Chiaretto – Italian rose from the shores of Lake Garda
Let’s go to Italy today. I feel like writing about a lunch I had on the shores of Lake Garda back in September when I visited the Lugano wine region. Perhaps it’s because spring is just round the corner that I got to thinking of rosès. I took a look at some photos I took last September when I was in Italy and thought the wines were just too pretty to ignore. Not only that but they are also very under-rated. The rosès come from the vineyards on the slopes of hills that surround Lake Garda and are some of the best and lightest that Italy produces.
The DOC benefits greatly from the microclimate that surrounds the lake with a mild microclimate, we saw palm trees, olive trees and lemon trees, which considering we were almost at the foot of the Alps was quite a surprise. Chiaretto is the wine that is made from the first pressing of the gropello grape of the Garda Classico DOC region. Gropello is a red grape that gives light and spicy wines. Sangiovese, barbera and marimeno are also allowed in the blend but gropello is the main grape. There are only 300 hectares of gropello in the world and like pinot noir, it can be a fussy grape, needing much care and attention.
In order to produce chiaretto, the producer can only use the first press and he has to be careful that the must has only brief contact with the skins in order to get not only the lovely pink hue but also to obtain the optimum fruit without unbalancing the wine. It is a delicate balancing act and one that has been perfected over the centuries. The local vintners call it the “wine of one night” because vinification takes place over one day and one night and it remains in contact with the must for not more then 6-8 hours.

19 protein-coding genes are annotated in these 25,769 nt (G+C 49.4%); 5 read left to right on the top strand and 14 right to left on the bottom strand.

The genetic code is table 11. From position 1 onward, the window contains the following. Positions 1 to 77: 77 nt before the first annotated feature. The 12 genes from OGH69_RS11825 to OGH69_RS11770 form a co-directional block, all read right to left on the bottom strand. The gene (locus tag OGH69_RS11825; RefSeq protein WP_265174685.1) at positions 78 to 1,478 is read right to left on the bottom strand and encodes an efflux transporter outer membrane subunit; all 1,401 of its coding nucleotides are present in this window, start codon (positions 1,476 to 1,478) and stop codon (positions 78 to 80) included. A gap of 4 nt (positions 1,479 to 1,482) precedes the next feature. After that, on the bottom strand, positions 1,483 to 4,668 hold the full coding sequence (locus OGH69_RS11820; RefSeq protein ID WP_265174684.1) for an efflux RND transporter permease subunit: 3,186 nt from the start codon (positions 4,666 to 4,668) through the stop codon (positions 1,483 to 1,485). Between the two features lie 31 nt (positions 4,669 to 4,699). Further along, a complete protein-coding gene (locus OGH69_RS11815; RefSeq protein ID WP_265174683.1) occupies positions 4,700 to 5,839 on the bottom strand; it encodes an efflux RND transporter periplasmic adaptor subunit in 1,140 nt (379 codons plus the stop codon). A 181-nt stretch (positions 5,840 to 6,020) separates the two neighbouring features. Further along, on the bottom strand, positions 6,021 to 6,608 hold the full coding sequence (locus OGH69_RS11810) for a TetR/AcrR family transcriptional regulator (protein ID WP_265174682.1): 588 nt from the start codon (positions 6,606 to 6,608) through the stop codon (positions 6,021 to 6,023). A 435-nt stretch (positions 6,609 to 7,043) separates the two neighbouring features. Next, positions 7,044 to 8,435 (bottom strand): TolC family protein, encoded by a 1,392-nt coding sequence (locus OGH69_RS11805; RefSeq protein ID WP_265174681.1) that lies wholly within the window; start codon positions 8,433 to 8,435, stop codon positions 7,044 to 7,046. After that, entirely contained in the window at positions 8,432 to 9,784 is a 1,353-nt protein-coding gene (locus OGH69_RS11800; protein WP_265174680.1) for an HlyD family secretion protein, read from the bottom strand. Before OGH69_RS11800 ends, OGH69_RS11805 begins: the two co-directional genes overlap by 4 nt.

Chiaretto is a wine that should be drunk young and because it is so fresh and clean, it is a fantastic wine to have by the lakeshore in summertime. The predominate flavours are cherry, strawberry and rosehips. The wine also often times has a whisper of mineral saltiness due to the soil in which it grows. Usually a rather delicate wine, some producers do let it spend time in oak which produces slightly more robust wines but the oak never dominates and if anything gives a bit of backbone to the wine.
Our lunch was an all fish course extravaganza, everything being caught from Lake Garda, even the fresh water crabs were from the lake. Sitting on the shaded veranda with the sun glinting off the water, that is what chiaretto is made for, a lazy afternoon on the lake shore. We had plenty of them to get through and despite the relatively high alcohol content, around 13.5% none of it was apparent. For dessert we finished off with a sweet chiaretto, made in only very limited quantities. An ethereal sweet wine, not too sweet with notes of roses and turkish delight as well as young strawberries, it was delicious with our dessert of meringue and strawberries.
Funnily enough, I went to Ireland and few weeks later after having returned from Lake Garda and a restaurant I was in had a chiaretto as it’s house wine. I had to order it to see if it tasted just as good outside of it’s region. Happily, the wine had lost none of it fresh, clean, pure fruit qualities and went down well with my Irish fish and chips. Luckily, I had found a wine that tastes good not only when you’re in the country but also travels well.